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This article in SSSAJ

  1. Vol. 49 No. 5, p. 1264-1270
     
    Received: Oct 1, 1984
    Published: Sept, 1985


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doi:10.2136/sssaj1985.03615995004900050039x

Tillage Effects on Soil Water Retention and Pore Size Distribution of Two Mollisols1

  1. R. L. Hill,
  2. R. Horton and
  3. R. M. Cruse2

Abstract

Abstract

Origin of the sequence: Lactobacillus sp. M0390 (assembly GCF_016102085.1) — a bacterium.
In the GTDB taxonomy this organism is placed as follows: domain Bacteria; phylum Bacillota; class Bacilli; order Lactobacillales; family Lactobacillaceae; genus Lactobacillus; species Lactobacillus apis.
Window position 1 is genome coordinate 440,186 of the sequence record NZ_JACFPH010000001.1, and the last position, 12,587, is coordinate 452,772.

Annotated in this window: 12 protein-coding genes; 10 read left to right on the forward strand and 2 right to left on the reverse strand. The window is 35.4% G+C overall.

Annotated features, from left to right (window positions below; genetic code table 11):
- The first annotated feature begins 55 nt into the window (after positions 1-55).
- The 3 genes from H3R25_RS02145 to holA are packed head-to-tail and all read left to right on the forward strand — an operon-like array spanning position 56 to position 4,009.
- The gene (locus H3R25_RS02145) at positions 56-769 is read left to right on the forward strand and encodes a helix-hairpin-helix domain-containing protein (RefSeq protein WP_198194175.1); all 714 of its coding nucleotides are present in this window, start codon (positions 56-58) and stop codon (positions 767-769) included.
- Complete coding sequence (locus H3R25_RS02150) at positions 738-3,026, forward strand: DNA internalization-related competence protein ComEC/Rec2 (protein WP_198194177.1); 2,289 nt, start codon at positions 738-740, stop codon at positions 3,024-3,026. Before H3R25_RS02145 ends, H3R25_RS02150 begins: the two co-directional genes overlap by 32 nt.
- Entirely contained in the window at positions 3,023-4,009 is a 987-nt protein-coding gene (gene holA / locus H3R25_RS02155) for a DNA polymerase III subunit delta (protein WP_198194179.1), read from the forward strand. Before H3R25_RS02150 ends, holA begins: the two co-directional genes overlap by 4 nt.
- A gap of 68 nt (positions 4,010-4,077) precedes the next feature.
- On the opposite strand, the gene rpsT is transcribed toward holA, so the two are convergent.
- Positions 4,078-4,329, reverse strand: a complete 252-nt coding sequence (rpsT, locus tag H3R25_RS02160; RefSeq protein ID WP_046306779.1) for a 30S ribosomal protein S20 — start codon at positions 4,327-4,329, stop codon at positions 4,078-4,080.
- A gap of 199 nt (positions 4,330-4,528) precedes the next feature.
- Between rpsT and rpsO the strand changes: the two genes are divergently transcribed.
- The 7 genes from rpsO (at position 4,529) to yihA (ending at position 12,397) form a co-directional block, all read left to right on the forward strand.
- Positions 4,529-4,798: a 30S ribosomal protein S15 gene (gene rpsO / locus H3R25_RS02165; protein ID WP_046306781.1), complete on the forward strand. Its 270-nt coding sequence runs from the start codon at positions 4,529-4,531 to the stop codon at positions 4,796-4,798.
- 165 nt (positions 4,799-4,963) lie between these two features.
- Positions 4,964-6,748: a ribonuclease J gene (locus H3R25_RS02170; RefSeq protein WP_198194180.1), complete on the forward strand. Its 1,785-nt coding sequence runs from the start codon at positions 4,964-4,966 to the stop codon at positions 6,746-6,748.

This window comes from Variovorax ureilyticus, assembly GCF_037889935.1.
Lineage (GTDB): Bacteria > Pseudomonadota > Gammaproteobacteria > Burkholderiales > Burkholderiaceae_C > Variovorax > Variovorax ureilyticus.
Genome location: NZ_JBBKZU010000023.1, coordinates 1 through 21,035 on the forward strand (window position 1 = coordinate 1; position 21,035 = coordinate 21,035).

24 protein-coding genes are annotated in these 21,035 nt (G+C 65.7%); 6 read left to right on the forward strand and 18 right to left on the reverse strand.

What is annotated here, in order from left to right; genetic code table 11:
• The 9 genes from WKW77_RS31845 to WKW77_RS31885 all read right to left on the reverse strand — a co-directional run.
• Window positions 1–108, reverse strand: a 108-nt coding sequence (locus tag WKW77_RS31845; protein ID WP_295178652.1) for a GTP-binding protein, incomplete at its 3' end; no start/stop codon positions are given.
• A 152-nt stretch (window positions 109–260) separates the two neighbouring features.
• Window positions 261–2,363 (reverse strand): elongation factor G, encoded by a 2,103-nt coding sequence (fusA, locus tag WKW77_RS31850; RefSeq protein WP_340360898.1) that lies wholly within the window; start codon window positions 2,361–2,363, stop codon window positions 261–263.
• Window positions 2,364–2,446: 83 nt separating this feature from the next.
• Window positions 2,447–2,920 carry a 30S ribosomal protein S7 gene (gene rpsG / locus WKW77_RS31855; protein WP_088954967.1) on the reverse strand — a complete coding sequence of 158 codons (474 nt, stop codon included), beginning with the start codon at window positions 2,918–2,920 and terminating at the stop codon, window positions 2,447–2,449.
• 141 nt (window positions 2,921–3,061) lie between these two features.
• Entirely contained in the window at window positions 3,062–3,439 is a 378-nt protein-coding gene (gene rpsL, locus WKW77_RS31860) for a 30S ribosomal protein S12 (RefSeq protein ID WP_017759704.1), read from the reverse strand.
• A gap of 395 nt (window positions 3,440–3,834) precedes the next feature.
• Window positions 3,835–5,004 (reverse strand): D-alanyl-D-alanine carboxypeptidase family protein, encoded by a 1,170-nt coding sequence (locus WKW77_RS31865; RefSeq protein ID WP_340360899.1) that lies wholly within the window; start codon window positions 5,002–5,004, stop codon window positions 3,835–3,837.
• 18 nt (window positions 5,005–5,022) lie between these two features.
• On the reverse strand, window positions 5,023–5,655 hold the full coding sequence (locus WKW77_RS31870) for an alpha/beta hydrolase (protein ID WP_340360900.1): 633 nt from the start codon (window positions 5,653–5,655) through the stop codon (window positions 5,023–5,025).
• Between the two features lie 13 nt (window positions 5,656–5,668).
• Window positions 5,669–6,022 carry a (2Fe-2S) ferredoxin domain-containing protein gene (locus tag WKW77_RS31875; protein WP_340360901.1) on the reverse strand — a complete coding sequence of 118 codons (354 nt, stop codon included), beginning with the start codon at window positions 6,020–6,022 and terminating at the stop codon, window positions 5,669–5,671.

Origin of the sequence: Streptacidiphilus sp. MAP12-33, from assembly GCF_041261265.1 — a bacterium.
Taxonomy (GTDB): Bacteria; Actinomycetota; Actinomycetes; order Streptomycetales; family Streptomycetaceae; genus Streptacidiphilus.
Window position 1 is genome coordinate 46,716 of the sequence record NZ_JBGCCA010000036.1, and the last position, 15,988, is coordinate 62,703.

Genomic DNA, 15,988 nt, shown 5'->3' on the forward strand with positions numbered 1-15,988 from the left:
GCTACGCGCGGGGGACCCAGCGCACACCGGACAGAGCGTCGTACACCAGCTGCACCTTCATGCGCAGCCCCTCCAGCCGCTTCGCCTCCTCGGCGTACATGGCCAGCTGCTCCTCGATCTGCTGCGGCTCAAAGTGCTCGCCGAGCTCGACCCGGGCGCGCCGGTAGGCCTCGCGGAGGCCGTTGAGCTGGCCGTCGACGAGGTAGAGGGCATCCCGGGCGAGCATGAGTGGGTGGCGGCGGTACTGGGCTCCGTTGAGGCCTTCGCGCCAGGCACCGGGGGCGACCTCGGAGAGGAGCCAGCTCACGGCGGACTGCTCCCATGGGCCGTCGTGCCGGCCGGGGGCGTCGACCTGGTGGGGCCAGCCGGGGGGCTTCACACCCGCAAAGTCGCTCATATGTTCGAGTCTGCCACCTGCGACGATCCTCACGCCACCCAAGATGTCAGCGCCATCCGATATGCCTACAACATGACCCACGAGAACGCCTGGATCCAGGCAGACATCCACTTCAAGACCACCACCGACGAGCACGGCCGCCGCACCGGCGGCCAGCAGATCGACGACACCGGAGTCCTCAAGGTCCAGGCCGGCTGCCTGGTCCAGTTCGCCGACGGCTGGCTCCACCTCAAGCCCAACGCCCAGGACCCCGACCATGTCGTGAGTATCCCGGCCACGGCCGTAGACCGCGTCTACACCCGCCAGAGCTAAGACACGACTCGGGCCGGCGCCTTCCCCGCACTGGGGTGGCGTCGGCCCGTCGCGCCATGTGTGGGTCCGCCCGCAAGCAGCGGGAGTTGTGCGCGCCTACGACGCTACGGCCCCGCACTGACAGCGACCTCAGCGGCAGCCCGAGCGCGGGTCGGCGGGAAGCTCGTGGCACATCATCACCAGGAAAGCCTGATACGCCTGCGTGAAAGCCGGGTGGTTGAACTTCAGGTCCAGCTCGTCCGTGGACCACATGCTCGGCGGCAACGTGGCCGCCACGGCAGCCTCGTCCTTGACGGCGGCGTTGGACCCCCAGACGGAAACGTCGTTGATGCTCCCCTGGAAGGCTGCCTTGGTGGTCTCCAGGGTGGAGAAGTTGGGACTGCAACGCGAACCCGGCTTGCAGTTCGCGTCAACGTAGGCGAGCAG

A study was conducted to determine the effects of conservation and conventional tillage on soil water retention and pore size distribution of two mollisols. Two locations were used, each having randomized complete-block designs with three replications of continuous-corn (Zea mays L.) plots under no-tillage, reduced tillage, and conventional tillage. One location, site 1, was in its 2nd yr of tillage experimentation on a Canisteo series soil (Typic Haplaquolls), and the other location, site 2, was in its 8th yr on a Nicollet series soil (Aquic Hapludolls). Undisturbed soil cores were obtained near the planted row at the 5.0- to 7.5-cm and 10.0- to 12.5-cm depths from the two sites. Soil water retention of the soil cores was measured at water matric potentials of 0 to −39.22 kPa. Pore size distribution was estimated by using a capillary model. Statistical differences in soil water retention due to tillage treatments appeared at site 1, with general means comparisons of reduced tillage > no tillage > conventional tillage in the amount of water retained at any matric potential. Reduced tilled soil generally retained a significantly (LSD 0.05) larger quantity of water than conventionally tilled soil. No-tilled soil was not significantly different from reduced tilled or conventionally tilled soil in its water retention characteristics. Differences in water retention between tillage treatments were not significant at site 2, but trends in the means comparisons similar to those of site 1, were observed. Analysis of variance failed to show significant tillage effects for the pore size distribution regardless of pore radius interval partitioning. Trends indicated that soil under conventional tillage had a larger proportion of its pore volume in pores > 15 µm radii compared with soils under conservation tillage. Conservation tilled soils appeared to have a larger portion of pores in the 15- to 0.1-µm pore radius interval. Implications are that conventionally tilled soils should drain more rapidly than conservation tilled soils and that conservation tilled soils should retain more plant available water than conventionally tilled soils. The data indicate that bulk density increases occurred at the expense of larger pores (>150-µm radii). Because conventionally tilled soils have the greater proportion of large pores, these soils seem to be more susceptible to densification than the soils under the conservation tillage systems.

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